Shapers of the World Class at Greenwich High School is in Its Own Renaissance Era

By Luke Merrill, Greenwich High School Class of 2025

For over 30 years, Greenwich High School has offered the Shapers of the World class, an interdisciplinary course that includes a rigorous English course taught by Mrs. Melissa Brown and an art history class taught by Mr. Ben Quesnel. Given Mr. Q’s experience in studio art, we combined art history lessons with many sessions creating art in GHS’ art studios (although I think he’d like to erase my Botero-style painting from his memory forever).

“Shapers of the World is in Its Own Renaissance Era: With just three words, Trip to Italy,’ I was hooked!”

While I was swept in by the idea of spending an April break in Italy, the class ultimately changed my historical perspective and enhanced my analytical aptitude.

Photo: Luke Merrill

Photo: Luke Merrill

Shapers of the World explores three critical questions as it relates to the founding of the world. Who are we? Why are we here? How should life be experienced? I was not sure I was up for the task of answering these lofty questions, but Mrs. Brown assured us that she would guide us on the journey.

In the early 1980s, Elinor Carr, a beloved GHS teacher for over 25 years, co-created the Shapers class, which thrived under her leadership. Many community members can easily recount her teaching style, too. Alison Farn Leigh, a local real estate agent who was in one of the first Shapers classes in 1982, shared, “Shapers gave me a unique method to understand and evaluate history through analyzing texts and art. It awakened in me a deep appreciation for art, too. In fact, due to the initial taste of art history I gained in Shapers, I ultimately decided to major in Art History at Vanderbilt.”

Throughout the school year, the class explores the texts of philosophers that created our being; from Homer to Plato, Shapers covers it all. Not only does the class assign lengthy stories such as Dante’s Inferno and The Aeneid by Virgil, but we also spend time with poems by Sappho and the story, The Prince by Machiavelli.

The class culminates with two highly anticipated experiences: a week-long trip to Italy and the class mural.

During spring break, the students and teachers board an evening flight to Rome, where they will go on to spend time in Rome, Siena, and Florence.

While part of the magic of the trip is the students’ excitement, it’s largely the enthusiasm of the teachers, who are so eager to share the real-life art we study (and to share a taste of la Dolce vita).

For example, we studied the myth of Romulus and Remus in class and later saw the myth depicted in many examples of Roman art. We also observed Aeneas’ journey to found Rome depicted in numerous museum pieces on the trip. In Italy, we also visited numerous museums and historical landmarks including the Uffizi, St. Peter’s Square, Piazza Navona, the Colosseum, the David, the Santa Maria Novella, and so much more.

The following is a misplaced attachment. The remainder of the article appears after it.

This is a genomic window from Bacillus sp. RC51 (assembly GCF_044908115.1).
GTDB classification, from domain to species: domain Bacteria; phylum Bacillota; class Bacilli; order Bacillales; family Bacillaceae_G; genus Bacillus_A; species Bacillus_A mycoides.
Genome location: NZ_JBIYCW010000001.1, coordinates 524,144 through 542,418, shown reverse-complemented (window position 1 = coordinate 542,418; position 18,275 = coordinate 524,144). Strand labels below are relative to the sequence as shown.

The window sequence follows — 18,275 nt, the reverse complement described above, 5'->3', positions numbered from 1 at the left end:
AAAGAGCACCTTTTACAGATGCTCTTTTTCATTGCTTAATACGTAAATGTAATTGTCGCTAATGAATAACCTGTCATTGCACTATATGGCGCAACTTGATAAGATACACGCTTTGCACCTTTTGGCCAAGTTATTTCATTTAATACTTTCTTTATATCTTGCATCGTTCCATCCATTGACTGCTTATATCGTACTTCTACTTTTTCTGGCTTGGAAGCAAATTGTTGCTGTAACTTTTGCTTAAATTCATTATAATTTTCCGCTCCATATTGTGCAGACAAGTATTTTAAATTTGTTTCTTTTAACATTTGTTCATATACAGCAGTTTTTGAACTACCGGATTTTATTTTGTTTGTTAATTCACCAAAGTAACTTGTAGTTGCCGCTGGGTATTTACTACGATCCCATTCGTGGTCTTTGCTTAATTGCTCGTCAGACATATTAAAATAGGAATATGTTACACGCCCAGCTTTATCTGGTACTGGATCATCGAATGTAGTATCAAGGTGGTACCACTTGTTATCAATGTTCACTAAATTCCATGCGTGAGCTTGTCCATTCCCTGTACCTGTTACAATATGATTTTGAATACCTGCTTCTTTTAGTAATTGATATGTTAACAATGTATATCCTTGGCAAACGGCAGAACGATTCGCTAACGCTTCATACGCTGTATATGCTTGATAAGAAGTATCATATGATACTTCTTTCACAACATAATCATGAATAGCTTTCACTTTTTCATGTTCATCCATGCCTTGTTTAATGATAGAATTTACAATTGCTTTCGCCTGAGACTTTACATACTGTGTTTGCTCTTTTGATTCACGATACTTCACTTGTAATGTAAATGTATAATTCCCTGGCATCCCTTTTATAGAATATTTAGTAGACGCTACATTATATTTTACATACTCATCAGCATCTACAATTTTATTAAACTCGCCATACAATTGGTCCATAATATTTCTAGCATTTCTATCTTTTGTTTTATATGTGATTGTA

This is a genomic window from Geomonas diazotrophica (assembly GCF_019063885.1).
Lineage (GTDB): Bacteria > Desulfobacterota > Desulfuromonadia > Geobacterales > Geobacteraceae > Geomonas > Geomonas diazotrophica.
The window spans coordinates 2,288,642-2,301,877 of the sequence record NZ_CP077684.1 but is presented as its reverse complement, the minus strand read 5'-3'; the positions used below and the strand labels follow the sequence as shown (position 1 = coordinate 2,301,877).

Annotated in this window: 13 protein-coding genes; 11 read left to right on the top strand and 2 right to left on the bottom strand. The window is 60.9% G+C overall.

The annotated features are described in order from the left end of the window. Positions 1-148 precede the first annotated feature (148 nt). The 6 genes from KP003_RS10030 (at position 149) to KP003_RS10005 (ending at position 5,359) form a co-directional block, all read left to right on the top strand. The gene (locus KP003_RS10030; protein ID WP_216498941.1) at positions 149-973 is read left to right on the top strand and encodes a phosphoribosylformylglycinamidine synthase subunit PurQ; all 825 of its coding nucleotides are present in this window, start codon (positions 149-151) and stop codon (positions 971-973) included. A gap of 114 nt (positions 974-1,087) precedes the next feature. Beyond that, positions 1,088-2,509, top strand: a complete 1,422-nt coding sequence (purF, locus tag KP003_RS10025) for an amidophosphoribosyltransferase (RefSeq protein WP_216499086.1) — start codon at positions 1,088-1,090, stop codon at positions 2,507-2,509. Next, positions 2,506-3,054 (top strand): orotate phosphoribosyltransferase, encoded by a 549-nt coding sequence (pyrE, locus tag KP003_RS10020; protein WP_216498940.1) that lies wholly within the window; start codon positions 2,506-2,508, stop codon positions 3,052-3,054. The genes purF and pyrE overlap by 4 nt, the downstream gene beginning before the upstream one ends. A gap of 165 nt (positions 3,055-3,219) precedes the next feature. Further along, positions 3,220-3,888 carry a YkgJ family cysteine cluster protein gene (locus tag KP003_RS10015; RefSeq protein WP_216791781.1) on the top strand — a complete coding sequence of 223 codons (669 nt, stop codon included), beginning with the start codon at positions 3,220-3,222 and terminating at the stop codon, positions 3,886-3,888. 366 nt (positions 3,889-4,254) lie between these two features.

There, tour guides and teachers help synthesize everything that was learned about in the art and English classes, and they bring them real-life applications of these phenomena.

In conjunction with the learning, gelato was a highlight of the Italy trip too.

Photo: Luke Merrill

In addition, the class also culminates in a mural that is hung in Greenwich High School each year. This year, the mural explored the nuances between private and public life in the texts that were studied. After dissecting each story, the ideas were presented in a diptych mural. While one block of Shapers students chose to have the two sides mimic each other, the other group painted the canvas such that the twin panels contrasted each other in style, mood, and color. In congruence with the mural, Shapers students craft an artist’s statement to highlight their choices in the mural, the references to the stories, and the overall themes represented. The mural is truly a hallmark of being a Shaper of the World.

Similar to the Shapers’ students that preceded me, my experiences in this class, including the passionate teaching, the hands-on experience, the historically significant readings, and the intricate art, will stick with me for decades.

But is this class the right fit for you? The course is focused on creativity on the basis that students will be asked to think analytically and outside the box. Although tests are not a part of the class, students are assessed through creative writing pieces, the aforementioned projects, art pieces, and graded discussions. This class is a great option for students who appreciate old literature and are willing to apply it to other facets of life, namely art.

Also by Luke Merrill:

Is Greenwich aware of the vivacious live theater that resides in the basement of one of its most prominent churches?